Time Management Tricks That Will Lead to a More Successful Business

by Michelle Salater on April 13, 2011

time management

One of the biggest complaints I hear from small business owners is that they spend so much time answering emails and phone calls, and marketing and that they don’t have enough time to do their actual job! This used to be a major complaint of mine, as well, until I started getting smart about how to manage my time.

I used to think I had to stay up into the wee hours of the night every day of the week just to get it all done. But that was not the right answer. I’m a firm believer in pushing yourself, but when you start to push yourself into exhaustion and burnout, your health and your business begin to suffer.

Below are a few tricks I’ve learned over the years to help me appropriately manage my time:

1. Set Meeting Boundaries: I find that designating Tuesday and Thursday afternoons for client- and business-related meetings enables me to stay focused and get in meeting mode. It’s hard for me to focus and complete a specific task when I have to regularly stop throughout to participate in a meeting. If I can sit down and focus on the task at hand, with no interruptions, I’m much more likely to complete the task quicker and to the best of my ability.

2. Don’t Overpromise: Be honest with yourself and your client. If you can’t get a project or task completed by a client’s requested date, then tell them. Choose a realistic date when your client can receive the completed task or project, and reassure the client that the task will be your priority on or before that date. The client should understand that you have other clients who need your assistance. When you overpromise to everyone, either the project isn’t completed in time or the final result lacks quality—either way, you’ll have to answer to unhappy clients.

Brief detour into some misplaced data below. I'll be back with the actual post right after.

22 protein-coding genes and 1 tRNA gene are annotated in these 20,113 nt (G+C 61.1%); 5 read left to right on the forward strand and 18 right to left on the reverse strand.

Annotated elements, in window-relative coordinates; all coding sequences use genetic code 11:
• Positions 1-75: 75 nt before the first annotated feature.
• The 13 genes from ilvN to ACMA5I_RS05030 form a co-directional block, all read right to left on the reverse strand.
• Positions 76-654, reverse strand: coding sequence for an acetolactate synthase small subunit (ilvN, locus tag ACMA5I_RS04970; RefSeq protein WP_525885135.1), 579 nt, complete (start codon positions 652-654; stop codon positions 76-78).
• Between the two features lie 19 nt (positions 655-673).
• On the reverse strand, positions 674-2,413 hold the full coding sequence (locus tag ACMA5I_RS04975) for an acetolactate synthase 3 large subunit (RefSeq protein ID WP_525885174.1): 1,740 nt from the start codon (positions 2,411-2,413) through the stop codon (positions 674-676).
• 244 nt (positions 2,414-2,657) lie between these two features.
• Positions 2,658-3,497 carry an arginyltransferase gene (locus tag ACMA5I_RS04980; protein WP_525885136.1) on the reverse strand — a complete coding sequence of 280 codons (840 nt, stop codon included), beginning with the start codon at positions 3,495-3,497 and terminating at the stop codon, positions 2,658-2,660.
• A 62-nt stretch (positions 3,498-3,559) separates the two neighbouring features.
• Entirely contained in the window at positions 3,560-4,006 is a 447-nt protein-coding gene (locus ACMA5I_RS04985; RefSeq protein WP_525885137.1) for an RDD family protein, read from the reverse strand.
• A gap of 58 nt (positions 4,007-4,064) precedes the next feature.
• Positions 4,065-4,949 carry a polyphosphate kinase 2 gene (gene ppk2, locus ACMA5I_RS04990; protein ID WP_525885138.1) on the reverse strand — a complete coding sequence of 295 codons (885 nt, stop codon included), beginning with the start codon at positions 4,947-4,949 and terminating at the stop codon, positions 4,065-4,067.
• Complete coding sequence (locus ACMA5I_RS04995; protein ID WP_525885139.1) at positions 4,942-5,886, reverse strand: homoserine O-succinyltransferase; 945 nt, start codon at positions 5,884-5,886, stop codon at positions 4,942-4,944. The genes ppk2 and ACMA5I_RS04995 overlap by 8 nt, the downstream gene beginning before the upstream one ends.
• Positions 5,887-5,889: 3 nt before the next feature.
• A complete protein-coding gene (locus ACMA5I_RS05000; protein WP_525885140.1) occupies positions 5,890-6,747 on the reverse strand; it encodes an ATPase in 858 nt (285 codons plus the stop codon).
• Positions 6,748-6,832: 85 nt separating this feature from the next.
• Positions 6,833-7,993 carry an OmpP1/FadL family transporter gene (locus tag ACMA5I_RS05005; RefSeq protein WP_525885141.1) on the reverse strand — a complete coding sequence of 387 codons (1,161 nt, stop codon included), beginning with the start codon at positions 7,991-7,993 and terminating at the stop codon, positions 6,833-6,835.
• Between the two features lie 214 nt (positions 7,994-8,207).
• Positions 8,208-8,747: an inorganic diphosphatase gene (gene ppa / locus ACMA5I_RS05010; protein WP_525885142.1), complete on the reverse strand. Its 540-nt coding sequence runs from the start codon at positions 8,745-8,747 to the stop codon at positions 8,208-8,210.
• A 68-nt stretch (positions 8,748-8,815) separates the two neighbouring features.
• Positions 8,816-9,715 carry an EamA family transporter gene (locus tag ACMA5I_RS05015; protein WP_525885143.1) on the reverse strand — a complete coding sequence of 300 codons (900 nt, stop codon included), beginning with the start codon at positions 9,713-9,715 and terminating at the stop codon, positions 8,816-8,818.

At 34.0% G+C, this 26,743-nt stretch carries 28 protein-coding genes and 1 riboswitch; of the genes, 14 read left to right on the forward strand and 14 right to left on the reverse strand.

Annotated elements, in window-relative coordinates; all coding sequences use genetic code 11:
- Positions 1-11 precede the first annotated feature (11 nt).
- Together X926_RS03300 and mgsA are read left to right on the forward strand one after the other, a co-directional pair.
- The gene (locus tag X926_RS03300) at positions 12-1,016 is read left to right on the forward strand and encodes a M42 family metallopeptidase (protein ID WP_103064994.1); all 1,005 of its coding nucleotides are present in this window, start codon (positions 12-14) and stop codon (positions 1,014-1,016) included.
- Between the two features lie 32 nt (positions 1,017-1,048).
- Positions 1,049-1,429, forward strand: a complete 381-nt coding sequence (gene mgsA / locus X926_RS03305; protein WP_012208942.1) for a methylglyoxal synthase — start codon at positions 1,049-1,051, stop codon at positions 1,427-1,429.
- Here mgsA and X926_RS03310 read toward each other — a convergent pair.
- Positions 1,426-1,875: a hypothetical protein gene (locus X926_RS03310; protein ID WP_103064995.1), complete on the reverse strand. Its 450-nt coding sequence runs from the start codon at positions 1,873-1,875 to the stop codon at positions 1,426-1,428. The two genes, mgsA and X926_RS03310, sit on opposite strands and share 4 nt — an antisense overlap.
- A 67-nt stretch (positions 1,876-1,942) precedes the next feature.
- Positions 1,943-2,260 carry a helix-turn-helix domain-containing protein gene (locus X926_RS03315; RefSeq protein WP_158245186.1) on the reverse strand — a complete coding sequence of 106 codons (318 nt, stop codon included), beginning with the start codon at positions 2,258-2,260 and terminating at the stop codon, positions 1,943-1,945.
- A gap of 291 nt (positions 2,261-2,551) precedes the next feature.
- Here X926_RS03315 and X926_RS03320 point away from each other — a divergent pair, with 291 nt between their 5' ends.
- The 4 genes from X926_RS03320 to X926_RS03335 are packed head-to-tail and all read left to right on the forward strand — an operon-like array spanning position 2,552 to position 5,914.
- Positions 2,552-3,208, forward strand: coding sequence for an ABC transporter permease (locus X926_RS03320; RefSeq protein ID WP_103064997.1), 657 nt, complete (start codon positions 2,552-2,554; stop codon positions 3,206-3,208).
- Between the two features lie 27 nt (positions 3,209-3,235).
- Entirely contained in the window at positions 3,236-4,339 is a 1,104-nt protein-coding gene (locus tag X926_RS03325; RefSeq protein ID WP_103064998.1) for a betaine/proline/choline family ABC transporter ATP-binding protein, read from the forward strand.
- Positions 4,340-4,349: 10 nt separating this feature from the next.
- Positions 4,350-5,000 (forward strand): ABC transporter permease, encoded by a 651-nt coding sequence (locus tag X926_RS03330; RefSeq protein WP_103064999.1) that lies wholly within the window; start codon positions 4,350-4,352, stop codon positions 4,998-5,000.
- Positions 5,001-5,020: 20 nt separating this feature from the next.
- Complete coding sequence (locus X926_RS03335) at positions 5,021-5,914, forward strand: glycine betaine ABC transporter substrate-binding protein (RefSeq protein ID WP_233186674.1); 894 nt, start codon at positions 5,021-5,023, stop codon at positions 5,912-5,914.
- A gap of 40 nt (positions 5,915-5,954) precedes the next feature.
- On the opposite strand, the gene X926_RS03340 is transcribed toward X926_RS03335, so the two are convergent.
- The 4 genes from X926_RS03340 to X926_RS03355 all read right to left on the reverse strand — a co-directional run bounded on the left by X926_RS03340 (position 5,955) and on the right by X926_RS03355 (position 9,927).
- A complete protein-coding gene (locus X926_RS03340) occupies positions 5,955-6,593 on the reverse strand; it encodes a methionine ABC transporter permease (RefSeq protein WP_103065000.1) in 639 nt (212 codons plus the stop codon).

3. Delegate Where Possible: We’re only human, and we can only do so much in one day. No matter how well we manage our time, there will always be areas in our business that lack proper attention. Therefore, it’s essential to take inventory and visualize the areas of your business that can’t progress without you. Then, look at the other parts of your business and decide whether you need to be the person managing that particular area or if an outsourced professional can manage it. Often, we try to manage all areas of our business, and that’s just a waste of time.

For example, I’m not great at managing my business finances—and to be frank, I don’t even like doing it. It takes me three times as long to manage my books than it does for my accountant. Therefore, my decision to delegate my finances has not only saved me time and frustration, but it has also saved me money. The countless hours I spent on my finances could have been used to speak with clients and increase sales—that is the best and most profitable way for me to spend my time.

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